By the early-’70s the emphasis had shifted from singles to albums, and Motown’s artists responded brilliantly, with the likes of Marvin Gaye and Stevie Wonder producing masterpieces. Were you tempted at that point to get back to making music?
No. Marvin and Stevie and whoever else was in show business at that time had absolutely nothing to do with that decision. I just missed it, and after about three-and-a-half years or so, Berry could feel me missing it, and he’s the one that came and told me to get back and do what I loved. He’s my best friend, so he could feel me and he could see what I was going through, even though I was trying to hide it from everyone, and I missed it so much. I wasn’t thinking about Marvin or Stevie or any of that – I just missed it.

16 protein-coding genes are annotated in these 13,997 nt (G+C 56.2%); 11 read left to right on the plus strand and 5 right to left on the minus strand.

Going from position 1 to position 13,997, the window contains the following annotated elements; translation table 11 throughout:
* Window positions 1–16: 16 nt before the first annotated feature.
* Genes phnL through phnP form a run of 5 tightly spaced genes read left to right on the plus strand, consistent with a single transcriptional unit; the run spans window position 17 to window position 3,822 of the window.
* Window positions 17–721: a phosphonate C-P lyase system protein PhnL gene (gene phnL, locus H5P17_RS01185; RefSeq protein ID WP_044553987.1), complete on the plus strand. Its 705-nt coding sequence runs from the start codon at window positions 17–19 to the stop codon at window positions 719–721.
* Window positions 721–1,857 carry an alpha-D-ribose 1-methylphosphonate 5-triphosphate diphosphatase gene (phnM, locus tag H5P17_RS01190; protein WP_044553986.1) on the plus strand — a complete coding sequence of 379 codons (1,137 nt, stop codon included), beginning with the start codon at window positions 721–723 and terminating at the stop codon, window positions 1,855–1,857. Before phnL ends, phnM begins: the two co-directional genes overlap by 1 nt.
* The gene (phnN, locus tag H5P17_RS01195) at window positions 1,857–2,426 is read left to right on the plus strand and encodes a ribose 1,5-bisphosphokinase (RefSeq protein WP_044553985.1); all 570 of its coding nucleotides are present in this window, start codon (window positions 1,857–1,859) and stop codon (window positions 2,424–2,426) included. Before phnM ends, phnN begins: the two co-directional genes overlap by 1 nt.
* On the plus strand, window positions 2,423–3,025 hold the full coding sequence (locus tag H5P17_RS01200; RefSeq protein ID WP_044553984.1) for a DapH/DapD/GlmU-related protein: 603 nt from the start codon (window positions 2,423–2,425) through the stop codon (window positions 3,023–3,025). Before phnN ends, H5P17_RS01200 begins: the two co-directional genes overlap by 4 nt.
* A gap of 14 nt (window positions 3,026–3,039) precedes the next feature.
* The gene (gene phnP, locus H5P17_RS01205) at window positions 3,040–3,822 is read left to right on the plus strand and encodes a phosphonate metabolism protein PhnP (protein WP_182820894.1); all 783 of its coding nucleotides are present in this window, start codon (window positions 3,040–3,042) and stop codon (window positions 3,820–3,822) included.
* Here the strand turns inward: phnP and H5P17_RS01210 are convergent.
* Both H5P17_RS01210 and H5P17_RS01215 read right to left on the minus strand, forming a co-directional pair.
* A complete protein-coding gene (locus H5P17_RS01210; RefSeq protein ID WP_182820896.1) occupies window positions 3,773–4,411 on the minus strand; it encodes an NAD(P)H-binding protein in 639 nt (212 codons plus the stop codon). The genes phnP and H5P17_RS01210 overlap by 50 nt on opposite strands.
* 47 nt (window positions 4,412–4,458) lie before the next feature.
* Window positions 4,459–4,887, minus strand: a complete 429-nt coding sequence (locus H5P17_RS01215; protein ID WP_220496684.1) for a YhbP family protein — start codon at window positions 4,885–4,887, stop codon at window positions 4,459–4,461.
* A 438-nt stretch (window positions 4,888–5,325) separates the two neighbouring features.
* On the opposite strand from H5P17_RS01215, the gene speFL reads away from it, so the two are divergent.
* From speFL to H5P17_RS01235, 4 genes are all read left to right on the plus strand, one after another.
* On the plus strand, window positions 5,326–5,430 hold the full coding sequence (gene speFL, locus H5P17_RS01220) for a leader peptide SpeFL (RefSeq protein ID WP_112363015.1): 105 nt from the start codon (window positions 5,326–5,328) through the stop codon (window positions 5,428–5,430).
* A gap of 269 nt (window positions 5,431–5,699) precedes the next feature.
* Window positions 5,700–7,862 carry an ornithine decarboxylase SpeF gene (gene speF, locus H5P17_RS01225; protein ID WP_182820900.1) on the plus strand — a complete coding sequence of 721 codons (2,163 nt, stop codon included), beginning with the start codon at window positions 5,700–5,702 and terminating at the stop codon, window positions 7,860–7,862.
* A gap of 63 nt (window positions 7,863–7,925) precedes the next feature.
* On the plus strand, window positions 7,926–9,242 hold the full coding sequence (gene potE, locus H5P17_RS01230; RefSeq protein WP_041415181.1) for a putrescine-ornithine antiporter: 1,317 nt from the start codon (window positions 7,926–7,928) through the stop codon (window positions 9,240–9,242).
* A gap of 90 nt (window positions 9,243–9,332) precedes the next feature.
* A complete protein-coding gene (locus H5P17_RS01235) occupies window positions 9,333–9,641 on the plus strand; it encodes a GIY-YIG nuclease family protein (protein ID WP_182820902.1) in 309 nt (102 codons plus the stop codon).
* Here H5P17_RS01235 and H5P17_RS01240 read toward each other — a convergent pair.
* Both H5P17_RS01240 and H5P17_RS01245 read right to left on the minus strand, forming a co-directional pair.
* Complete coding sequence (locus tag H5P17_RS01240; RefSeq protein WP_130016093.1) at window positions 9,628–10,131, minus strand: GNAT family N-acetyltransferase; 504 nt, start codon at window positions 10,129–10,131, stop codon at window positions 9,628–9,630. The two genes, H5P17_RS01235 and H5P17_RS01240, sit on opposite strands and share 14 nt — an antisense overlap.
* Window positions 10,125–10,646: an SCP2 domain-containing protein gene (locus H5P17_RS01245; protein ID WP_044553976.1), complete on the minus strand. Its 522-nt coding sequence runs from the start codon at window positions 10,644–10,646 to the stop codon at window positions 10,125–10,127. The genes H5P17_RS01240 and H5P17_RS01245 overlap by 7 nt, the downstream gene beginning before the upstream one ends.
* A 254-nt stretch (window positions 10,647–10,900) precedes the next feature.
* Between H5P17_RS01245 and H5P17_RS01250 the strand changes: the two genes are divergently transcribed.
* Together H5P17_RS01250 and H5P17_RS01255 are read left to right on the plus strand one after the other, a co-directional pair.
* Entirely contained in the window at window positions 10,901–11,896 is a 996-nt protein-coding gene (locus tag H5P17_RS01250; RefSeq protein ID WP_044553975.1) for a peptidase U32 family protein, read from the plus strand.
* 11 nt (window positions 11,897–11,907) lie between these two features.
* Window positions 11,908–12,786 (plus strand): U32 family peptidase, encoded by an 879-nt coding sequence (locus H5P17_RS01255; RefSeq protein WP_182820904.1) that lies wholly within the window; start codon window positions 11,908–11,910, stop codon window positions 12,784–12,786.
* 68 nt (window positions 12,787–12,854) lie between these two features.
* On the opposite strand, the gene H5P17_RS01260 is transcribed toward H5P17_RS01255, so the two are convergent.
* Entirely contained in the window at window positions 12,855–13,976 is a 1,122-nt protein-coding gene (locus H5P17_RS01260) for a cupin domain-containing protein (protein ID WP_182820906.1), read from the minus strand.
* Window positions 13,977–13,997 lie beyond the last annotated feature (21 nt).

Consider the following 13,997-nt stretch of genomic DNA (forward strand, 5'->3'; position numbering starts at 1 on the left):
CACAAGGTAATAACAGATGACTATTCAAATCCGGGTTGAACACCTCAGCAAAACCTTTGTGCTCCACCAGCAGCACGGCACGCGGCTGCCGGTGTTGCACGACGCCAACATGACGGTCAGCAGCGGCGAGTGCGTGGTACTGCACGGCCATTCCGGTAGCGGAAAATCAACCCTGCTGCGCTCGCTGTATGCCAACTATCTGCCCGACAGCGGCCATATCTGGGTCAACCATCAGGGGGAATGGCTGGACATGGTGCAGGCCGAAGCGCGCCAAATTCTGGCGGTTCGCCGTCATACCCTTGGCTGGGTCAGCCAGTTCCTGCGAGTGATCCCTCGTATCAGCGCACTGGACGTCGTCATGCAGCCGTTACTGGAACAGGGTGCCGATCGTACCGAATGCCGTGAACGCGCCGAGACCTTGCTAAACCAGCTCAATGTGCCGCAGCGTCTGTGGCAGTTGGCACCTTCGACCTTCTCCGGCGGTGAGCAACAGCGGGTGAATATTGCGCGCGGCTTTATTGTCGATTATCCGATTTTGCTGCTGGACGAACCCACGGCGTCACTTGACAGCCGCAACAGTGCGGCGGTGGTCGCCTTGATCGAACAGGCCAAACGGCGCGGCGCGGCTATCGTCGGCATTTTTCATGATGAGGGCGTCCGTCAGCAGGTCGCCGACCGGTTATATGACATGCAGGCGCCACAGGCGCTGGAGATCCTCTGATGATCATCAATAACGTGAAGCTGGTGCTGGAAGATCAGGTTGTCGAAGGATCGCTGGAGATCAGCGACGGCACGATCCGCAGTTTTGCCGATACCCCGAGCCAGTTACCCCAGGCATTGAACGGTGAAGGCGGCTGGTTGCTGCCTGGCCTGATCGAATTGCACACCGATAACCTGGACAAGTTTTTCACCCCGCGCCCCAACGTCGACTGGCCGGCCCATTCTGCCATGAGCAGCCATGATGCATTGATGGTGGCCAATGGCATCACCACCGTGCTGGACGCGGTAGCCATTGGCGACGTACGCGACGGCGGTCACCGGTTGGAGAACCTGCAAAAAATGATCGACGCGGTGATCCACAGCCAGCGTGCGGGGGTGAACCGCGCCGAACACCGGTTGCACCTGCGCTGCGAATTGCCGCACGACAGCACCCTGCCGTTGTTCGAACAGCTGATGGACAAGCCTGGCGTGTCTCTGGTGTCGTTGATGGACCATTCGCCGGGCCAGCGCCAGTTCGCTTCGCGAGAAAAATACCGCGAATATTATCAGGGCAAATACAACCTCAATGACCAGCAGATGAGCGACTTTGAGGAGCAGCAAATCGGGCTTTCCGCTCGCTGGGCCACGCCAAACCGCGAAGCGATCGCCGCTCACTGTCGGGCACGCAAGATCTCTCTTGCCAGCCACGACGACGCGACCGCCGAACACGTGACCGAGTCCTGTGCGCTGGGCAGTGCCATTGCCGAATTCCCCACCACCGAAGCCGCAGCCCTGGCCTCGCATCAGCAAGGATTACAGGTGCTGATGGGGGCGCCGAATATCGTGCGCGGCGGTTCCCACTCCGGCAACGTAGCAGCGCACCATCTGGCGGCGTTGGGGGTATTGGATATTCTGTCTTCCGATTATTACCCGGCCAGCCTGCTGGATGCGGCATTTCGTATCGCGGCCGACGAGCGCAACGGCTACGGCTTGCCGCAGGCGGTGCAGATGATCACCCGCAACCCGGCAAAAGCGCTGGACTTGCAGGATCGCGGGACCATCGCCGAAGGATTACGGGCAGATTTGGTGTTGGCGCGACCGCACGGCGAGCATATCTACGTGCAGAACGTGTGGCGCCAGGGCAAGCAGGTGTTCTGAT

You became addicted to drugs in the ’80s, at quite a late stage in your career. Was it because you were working so hard the reason that it never happened before then?